Although he has been writing poetry for years, a friend suggested he tried to write in a more succinct way, which is how he came to haiku. But Avi is an innovator, having found that the form did not allow him to express himself fully he has gone with two verse haiku and senryu.
If there is one thing I have learnt since starting out, it is that we do not have hard and fast rules in English language haiku, and so this could be a new evolution of the genre.
Has anyone else seen examples of this?
This senryu, which is about his wife, he has called awake:
you looked beautiful
as you lay, calmly sleeping,
your face turned to me.
unable to sleep,
turning over, I saw you
and felt comforted.
Another poet from the US. Jannalee thinks that a good haiku is “Anything that speaks a thousand emotions in such little words, anything that tells you a story”
She has written a senryu that could apply both to both sexes and all ages and much like Robin’s work, highlights another serious issue:
we love to be loved
total abuse and misuse
torn flowers don’t grow
Katherine is from Brighton in the UK. For those of you who don’t know it, it’s a sea side town, complete with a little railway along the beach, deck chairs to sit on on the promenade, at least one pier (another was seriously damaged) and a truly unique royal palace, which has to be seen both internally and externally.
This is her senryu:
billowing hair blown
east by the sea breeze
The reason that I chose this for inclusion was to illustrate how well Katherine has used assonance in this work. What is assonance? It’s a literary device that repeats the vowels inside the words, the o in the first line, the e in the second. Can you hear what it does to the poem?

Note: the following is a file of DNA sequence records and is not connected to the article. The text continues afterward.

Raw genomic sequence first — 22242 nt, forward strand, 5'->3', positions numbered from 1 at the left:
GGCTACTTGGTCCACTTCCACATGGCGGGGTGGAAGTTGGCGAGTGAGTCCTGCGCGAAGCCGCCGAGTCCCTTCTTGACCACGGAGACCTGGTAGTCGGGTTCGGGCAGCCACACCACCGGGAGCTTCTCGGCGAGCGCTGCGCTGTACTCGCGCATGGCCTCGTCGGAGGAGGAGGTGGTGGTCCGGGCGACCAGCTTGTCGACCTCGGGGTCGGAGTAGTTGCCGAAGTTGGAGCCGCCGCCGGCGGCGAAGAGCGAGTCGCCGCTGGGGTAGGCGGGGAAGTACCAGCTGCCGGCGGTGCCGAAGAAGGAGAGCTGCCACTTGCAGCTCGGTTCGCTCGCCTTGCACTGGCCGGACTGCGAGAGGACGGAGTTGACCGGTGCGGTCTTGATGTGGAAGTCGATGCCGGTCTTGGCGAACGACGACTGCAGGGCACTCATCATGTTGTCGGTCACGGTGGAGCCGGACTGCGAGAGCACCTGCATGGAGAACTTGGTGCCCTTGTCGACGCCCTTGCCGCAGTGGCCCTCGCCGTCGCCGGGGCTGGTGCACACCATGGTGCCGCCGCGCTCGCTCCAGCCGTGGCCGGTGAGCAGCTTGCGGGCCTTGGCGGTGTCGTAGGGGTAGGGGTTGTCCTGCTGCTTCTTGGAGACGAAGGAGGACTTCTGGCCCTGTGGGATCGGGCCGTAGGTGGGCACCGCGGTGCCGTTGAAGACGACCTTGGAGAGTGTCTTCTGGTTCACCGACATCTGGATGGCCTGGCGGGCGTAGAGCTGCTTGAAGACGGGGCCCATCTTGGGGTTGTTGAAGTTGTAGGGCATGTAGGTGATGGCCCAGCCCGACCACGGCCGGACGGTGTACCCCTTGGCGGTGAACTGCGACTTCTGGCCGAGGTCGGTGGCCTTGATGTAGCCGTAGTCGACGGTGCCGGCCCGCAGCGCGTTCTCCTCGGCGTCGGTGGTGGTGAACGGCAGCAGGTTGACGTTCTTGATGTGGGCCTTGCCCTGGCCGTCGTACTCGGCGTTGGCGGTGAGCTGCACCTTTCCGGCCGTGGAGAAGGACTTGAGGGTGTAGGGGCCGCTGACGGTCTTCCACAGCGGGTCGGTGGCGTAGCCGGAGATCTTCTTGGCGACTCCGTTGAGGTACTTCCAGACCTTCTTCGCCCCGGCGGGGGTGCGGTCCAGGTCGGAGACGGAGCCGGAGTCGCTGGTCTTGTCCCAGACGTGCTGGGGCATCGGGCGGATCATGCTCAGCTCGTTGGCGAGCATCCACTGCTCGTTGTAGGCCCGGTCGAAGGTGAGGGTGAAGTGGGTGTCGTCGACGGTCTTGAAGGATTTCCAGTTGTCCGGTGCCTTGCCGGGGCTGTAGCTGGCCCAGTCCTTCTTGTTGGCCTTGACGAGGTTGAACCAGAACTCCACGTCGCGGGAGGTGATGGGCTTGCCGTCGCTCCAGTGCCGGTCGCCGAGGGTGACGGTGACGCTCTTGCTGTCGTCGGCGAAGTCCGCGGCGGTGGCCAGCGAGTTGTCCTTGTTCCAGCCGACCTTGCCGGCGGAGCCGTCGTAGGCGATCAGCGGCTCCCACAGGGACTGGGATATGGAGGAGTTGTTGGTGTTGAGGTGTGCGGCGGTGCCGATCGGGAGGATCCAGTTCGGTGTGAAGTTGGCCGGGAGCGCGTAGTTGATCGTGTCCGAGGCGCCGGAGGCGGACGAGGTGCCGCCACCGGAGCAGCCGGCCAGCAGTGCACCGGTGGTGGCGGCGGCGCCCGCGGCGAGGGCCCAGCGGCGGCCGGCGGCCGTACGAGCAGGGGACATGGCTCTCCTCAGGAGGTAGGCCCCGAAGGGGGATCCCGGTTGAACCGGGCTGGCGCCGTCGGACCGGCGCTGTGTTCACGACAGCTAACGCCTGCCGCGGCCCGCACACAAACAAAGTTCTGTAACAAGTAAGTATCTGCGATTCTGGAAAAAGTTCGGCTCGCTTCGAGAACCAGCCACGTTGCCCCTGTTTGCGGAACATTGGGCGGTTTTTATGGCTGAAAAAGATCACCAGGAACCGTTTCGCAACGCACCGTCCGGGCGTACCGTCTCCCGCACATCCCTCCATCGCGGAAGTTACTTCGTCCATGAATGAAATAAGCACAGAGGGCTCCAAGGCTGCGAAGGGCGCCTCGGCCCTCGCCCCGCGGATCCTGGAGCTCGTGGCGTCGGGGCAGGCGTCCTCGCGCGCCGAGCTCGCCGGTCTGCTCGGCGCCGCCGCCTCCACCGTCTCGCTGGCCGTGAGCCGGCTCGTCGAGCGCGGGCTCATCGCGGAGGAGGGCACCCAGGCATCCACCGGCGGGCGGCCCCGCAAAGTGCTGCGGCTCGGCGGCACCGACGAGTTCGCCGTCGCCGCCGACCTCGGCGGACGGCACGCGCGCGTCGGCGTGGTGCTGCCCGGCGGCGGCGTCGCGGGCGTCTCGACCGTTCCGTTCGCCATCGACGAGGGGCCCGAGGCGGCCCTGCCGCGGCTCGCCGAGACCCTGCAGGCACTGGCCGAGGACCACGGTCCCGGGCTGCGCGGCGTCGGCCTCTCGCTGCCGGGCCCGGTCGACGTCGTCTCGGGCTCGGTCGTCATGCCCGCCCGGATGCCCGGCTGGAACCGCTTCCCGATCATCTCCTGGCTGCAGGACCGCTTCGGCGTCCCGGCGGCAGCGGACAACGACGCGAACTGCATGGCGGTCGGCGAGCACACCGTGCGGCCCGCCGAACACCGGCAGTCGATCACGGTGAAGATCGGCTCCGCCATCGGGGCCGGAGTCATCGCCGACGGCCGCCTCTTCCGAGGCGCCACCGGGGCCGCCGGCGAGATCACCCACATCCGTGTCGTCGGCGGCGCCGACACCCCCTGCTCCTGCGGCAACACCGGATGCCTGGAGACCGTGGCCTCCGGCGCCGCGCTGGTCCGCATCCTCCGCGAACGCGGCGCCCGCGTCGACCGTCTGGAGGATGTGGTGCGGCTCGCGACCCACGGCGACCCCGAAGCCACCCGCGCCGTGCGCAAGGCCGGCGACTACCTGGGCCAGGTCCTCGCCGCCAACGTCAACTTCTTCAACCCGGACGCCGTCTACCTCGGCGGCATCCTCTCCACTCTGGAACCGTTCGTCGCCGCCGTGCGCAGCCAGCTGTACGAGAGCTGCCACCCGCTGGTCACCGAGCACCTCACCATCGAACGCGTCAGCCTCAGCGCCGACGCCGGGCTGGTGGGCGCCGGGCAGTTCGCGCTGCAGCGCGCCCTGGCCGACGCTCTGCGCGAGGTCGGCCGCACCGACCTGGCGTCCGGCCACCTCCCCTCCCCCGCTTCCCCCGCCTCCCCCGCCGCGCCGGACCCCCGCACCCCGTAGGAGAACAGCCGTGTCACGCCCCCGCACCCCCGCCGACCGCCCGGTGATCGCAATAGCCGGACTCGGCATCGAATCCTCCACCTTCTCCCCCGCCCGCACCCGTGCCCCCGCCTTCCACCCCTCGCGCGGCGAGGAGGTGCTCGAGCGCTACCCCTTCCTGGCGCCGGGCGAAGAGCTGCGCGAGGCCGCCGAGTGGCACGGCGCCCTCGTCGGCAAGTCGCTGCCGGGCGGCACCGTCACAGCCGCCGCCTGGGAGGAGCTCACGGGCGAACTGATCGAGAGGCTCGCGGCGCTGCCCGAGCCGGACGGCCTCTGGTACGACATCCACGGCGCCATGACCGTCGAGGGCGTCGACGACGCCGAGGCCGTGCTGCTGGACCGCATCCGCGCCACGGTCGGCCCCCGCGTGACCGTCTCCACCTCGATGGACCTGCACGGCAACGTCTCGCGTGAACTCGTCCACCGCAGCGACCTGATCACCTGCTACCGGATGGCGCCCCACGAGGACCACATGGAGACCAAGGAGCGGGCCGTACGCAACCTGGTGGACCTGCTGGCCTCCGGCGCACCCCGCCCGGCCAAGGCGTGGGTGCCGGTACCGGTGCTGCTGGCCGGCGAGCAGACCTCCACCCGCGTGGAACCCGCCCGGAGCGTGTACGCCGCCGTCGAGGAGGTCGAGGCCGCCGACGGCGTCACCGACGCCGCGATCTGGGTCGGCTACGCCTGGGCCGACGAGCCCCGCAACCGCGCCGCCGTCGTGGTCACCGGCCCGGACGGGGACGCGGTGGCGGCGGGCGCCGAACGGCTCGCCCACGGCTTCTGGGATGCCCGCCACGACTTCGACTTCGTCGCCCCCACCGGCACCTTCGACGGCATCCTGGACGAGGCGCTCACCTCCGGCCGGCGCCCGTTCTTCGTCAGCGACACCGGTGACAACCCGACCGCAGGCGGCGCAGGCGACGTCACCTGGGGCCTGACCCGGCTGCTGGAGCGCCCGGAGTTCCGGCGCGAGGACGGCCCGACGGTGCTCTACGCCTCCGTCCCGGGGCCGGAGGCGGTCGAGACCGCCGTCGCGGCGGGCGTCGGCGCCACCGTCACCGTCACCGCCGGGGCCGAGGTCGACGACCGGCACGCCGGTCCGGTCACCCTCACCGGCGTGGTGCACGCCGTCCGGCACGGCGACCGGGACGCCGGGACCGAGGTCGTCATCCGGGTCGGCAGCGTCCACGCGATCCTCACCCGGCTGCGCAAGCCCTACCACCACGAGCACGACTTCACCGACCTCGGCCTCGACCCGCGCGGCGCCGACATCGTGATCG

Katherine writes haiku as she finds it meditative and is currently compiling a book.
Three generations of haiku poets writing from Ankara in Turkey. They all share a love of poetry, which they tell me is their family entertainment.
She is a retired English teacher whose favourite poets are Shakespeare and Bashö. She has been published in a number of haiku journals, including The Heron’s nest.
I chose the first of her haiku because for me it illustrates the love between the generations:
colouring a rainbow
Her second piece is another of those uncomfortable ones, looking at a difficult subject:
henna haired girl
no longer my student
a thirteen-year-old bride
Fatma, says she is against child brides and grooms, you can feel it in her writing, can’t you?
Guliz has finished her post doctoral research on “Tenebrismo and Tremendismo in the Spanish Romantic Poetry” at University Pompeu Fabra, Barcelona, Spain. She describes herself as a Francophone writer and indeed has written 6 poetry books from Editions Apopsix, in France. Additionally Otata Journal published her haiku chapbook in their June edition: Cappadocia and Mount Nimrod.
And on top of this she has time to be a flamenco dancer!